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  • Sunday, November 19, 2017
  • NYC #1
  • Asian Lifestyle Magazine

YUM YUM SHOKUDO BRINGS CASUAL JAPANESE CUISINE TO 9TH AVENUE

YUM YUM SHOKUDO

BRINGS CASUAL JAPANESE CUISINE TO 9TH AVENUE

by Sophia Hsu

 YumYumShokudo_1604_Bar

When you walk down 9th Avenue in Manhattan, what images do you conjure? A wide thoroughfare, a crush of taxis? What else? So many Thai restaurants – more than one on a single block. After an event at the Javits Center or a Broadway show, you, like me, are looking for a lovely sit-down meal to share with your companions to end the night on a high note. Yum Yum Shokudo provides the perfect ambience for you to chat over dinner companions, share a drink, and enjoy an artfully prepared meal of Japanese comfort food. Or partake of some unique late night bar snacks and a nightcap on the way home from your day of adventure.

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Japanese comfort food is warm like a hug, hearty and fresh. It invokes images of the sea, the mountains, and grassy meadows. The new menu features a variety of small dishes that can be and should be paired with a beer, cocktail, or sake from Yum Yum’s curated list. Also on the menu is a solid list of sushi rolls and hot bowls of ramen, udon, and rice dishes that delightfully fill you up. As we peruse the menu, the kitchen sends out a plate of tuna tartar, a dragon roll, and a meltin’ salmon roll. Nira offers beverage pairings to the dishes as we snap photos and start digging into the appetizers. The tuna tartar is sweet from freshness and savory from the salty sea. The creamy avocado and spicy mayonnaise provide both a contrast in flavor and texture to the cold tuna. The dragon roll and meltin’ salmon roll layer crunchy and creamy textures between tempura batter and melty cream cheese. Each dish balances textures, presentation, flavors, and fragrances for an aesthetically pleasing, whole experience.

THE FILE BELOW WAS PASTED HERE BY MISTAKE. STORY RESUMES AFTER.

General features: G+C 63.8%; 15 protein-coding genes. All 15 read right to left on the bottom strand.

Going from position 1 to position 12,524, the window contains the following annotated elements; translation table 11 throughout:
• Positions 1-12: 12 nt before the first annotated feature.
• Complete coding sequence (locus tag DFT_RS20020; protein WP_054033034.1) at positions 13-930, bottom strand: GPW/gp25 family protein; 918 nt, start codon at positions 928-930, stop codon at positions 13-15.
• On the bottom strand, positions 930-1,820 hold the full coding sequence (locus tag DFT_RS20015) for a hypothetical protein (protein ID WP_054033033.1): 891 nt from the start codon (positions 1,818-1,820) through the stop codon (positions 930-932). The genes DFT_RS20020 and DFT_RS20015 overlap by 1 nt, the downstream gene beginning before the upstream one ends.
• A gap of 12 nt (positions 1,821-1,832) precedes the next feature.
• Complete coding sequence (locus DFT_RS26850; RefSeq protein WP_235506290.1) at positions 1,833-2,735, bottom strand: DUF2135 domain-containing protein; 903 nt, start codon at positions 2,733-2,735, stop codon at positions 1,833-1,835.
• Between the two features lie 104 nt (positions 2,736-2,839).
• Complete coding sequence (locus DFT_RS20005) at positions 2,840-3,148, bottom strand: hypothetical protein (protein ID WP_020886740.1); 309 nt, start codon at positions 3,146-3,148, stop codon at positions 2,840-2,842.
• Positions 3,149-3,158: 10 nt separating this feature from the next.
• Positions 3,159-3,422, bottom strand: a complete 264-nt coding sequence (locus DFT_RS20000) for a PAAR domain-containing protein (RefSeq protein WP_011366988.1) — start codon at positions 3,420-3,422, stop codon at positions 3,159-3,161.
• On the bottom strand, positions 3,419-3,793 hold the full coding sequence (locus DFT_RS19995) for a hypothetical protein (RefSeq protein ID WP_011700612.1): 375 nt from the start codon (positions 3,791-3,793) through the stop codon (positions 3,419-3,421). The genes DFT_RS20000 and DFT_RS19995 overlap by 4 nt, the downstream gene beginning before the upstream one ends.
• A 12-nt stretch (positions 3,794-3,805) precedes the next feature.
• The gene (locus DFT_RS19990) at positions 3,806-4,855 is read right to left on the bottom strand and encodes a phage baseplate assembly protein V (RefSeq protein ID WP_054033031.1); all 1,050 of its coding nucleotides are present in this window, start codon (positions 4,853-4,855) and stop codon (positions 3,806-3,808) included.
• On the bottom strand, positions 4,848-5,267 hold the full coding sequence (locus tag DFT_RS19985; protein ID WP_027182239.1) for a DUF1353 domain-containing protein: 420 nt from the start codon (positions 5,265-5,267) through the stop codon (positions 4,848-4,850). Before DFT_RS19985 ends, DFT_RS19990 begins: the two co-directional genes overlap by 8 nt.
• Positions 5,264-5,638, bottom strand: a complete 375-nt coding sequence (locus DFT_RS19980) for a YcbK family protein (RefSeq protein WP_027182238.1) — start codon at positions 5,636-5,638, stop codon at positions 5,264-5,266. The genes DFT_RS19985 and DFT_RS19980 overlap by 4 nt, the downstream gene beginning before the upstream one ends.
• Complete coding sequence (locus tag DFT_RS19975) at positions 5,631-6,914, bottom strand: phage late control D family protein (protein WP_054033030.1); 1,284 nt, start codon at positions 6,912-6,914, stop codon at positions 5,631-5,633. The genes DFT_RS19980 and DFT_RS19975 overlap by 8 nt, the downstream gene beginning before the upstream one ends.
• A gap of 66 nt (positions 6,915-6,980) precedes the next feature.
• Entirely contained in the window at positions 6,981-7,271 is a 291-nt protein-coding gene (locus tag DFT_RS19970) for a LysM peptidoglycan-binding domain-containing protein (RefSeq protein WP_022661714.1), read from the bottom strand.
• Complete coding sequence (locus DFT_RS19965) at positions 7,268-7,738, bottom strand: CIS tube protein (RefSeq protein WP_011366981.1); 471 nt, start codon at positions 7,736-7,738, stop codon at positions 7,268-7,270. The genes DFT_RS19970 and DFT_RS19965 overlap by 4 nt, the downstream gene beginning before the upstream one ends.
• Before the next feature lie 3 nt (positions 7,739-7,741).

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As the next few dishes are brought out, I ask Nira Jeta of the Yum Yum Group about the transition from the very popular Yum Yum 3 to Soba Sui and now Yum Yum Shokudo. She explains that with the oversaturation of Thai restaurants on the avenue, sustaining another Thai restaurant was becoming impossible. Older fixtures of the Thai restaurant scene were closing their doors in light of all of the competition. Newer establishments were already shuttering because they could not draw crowds away from the more established locales. This called for disruptive innovation.

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In recent years, Japanese food has seen a resurgence beyond sushi. So, when the Yum Yum Group looked around their neighborhood and saw a lack of Japanese cuisine, they jumped at the chance to work with well-known, established Japanese cuisine executive chefs. One specialized in handmade soba noodles which produced the temporary collaboration called Soba Sui. Now, the current chef takes pride in his comfort food bringing with him the change in name to Yum Yum Shokudo. Shokudo in Japanese literally means cafeteria or diner – a perfect fit for Japanese diner fare and Japanese tapas to pair with drinks, simply delicious foods, quick and uncomplicated.

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The chef sends out both his favorite dishes to prepare and to eat. A tenderly fried, creamy softshell crab is set on the table along with a recommendation from the chef to pair it with a light, crisp beer, one of his favorites to enjoy after a long shift in the hot kitchen. Immediately following the crab are plates of Berkshire pork sausages in the sweet and savory Japanese style and an attractively arranged plate of yellowtail carpaccio, sweet, spicy, and melts in your mouth. A plate of curry pork katsu don (over rice) is placed among the dishes featuring the dark brown curry sauce popular in Japan that is sweet and lightly spicy unlike a Thai or Indian curry. A hot, familiar bowl of shoyu ramen is presented and swiftly devoured. The chashu pork is beautifully marbled and melts in the mouth. Veggie miso ramen appears and disappears just as quickly.  A bowl of finely chopped, raw octopus marinated with fresh wasabi called tako wasa is brought out with glasses of crisp and fruity Nanbu Bijin Shinpaku sake. At the chef’s behest, the fresh octopus that smacks of salt air must be enjoyed with sips of cold sake, and to everyone’s surprise, it is an amazing combination. To end the meal, we enjoy a slice of matcha green tea Japanese cheesecake featuring a dense, creamy cheesecake layered over a thin, sponge cake. A wonderful autumn evening outside enjoying Japanese comfort food is a great way to begin the fall.

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